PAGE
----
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Work & Productivity

Getting Things Done with a Rocketbook and the Bullet Journal System

I’ve been using the Bullet Journal System (Bujo) and Getting Things Done (GTD) for awhile now. This year’s review of my merging of these methodologies have resulted in a few new opportunities now that I’ve included Rockebooks into the mix.

GTD and The Bullet Journal System

I adhere precisely to The Bullet Journal System with no creative variations. No habit tracking, no elaborate designs or meticulously designed spreads. Does this make me a minimalist? No, I just use the system as it was intended. While social media loves artfully laid out spreads I use the system exactly as described in the website. Pencil to paper, usually in a basic notebook.

Getting Things Done is the methodology I use to process everything. Capture, Clarify, Organize, Reflect and Engage with what I need to do.

The capturing process is where they differ. I mostly prefer Rapid Logging. GTD is flexible and adaptable with loose sheets of paper ready to be processed as non-linear actions. BuJo works best in a linear notebook. Merging the two has become personal process and here’s how I’ve evolved the two.

My Combined Methodology

Capture and Collect Everything as I discover what needs to be done.

An tray containing two Rocketbooks
My physical Inbox – The top tray is unprocessed items I need to decide what to do with. The remaining trays are for materials. At right is my accordion file for paper reference material storage. GTD uses file cabinets is far more space than I’ll ever need.
  • Inbox tray, everything analog
  • Email, text messages, Basecamp, Twitter, everything digital
  • Next Actions Lists & Project Lists
  • Calendar items and deadlines

Clarify what comes next, I clear my inboxes once a day or as often as needed to keep current.

  • GTD’s Two Minute Rule, if it takes two minutes do it now.
  • Gather everything into a single place. This varies. Sometimes it’s my Bullet Journal’s Daily Log, or a Rocketbook spread.
  • Not actionable yet? I’ll trash it, place it on a Projects List or archive it as reference.

I don’t stare at my inbox constantly, I process the items or perform the action. Ideally, I’ll let the inbox sit and gather several unprocessed items before it needs my attention.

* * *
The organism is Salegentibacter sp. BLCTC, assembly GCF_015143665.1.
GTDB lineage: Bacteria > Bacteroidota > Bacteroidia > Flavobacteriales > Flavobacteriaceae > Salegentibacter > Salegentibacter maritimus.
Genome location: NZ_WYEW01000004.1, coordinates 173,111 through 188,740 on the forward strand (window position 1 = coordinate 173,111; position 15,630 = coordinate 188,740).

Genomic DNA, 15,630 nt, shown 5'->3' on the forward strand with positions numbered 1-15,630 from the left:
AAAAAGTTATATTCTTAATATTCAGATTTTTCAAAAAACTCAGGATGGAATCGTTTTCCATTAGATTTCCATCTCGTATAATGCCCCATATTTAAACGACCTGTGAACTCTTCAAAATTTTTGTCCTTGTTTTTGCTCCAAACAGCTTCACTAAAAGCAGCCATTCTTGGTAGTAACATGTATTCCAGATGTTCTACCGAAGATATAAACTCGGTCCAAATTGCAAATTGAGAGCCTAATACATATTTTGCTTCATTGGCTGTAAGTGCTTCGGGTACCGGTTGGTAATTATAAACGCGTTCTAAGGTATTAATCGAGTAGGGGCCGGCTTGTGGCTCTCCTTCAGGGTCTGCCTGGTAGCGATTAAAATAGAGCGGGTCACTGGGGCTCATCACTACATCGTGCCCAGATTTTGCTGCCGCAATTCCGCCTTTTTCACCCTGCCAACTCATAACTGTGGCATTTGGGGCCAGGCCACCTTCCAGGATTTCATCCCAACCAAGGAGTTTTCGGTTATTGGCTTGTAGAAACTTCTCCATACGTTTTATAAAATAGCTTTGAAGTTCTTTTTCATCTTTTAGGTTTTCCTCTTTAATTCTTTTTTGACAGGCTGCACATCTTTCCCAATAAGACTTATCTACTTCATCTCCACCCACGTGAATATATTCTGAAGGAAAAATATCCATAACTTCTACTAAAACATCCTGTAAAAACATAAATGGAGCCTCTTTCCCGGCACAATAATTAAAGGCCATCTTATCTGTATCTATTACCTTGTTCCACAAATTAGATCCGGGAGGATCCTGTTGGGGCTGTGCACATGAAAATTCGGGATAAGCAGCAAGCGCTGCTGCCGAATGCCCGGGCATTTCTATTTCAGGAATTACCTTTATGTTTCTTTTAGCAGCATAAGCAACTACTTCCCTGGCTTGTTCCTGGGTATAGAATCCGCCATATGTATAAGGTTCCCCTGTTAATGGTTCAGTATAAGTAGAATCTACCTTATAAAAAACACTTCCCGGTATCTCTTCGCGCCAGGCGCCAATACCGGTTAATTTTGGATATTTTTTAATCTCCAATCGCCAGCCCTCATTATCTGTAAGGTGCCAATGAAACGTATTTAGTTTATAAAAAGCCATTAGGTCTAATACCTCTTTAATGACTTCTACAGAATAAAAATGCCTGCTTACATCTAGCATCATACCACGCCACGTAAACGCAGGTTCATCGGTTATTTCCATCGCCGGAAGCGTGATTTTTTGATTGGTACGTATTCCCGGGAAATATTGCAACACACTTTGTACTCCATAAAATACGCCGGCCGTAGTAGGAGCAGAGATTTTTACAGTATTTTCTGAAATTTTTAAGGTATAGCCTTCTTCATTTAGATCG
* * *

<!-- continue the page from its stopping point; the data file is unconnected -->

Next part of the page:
Organize

  • Update Projects Lists with new information or to-do items, keep them current and when possible in one place.
  • Migrate a single next task for each project to a Next Action List, anything that could be done right now but only one!

Weekly Review

Rocketbook Matrix on a desk
Weekly Review spread open for review.
  • Every week I review all my projects
  • I review my Bullet Journal’s Daily Log
  • Review what I’ve finished
  • Verify there are no open loops or unfinished actions.
  • If I need to follow up on something I’ll place a note in the Bujo’s Daily Log or a sheet of paper placed into the in tray, Often I jot it on a single Rocketbook page then place that in my In-Tray for clarifying later.

Engage by moving each project forward by it’s next action

My Rocketbook scan of a mostly complete Next Actions @ Computer List. The two remaining items have been re-captured and will be clarified again for next week during my weekly review.
  • Perform the next action for each project on the list
  • Update that action’s Project list, add that projects next task to the Next actions list.
  • Decide to keep working on that project or move onto another next action from the list.

My method is to engage with My Next Actions Lists in such a way that I review all that needs to be done often enough maintain a big picture outlook on all my projects. I may dive further into a project and tackle a few more items or simply do the one action. By looping though the process I am able to keep non-linear lists current and drill down into any one of them at a time of my choosing.

What’s Best? A Rocketbook, a Journal, Evernote?

The short answer is all of them. While re-reading Getting Things Done and reflecting on the last few months of this pandemic I realized that there is no single system that does everything perfectly for my needs. Chances are you feel the same way.

I’ve found that a Bullet Journal excels at linear organization by Rapid Logging everything that is on my mind. However, it fails in keeping all the non-linear and digital items from slipping by. I’ll create a two page spread for a new project only to discover a few hours later that the project has concluded leaving me with nearly two empty pages. It’s a bit of a waste. It takes up physical space in the book between other ongoing projects.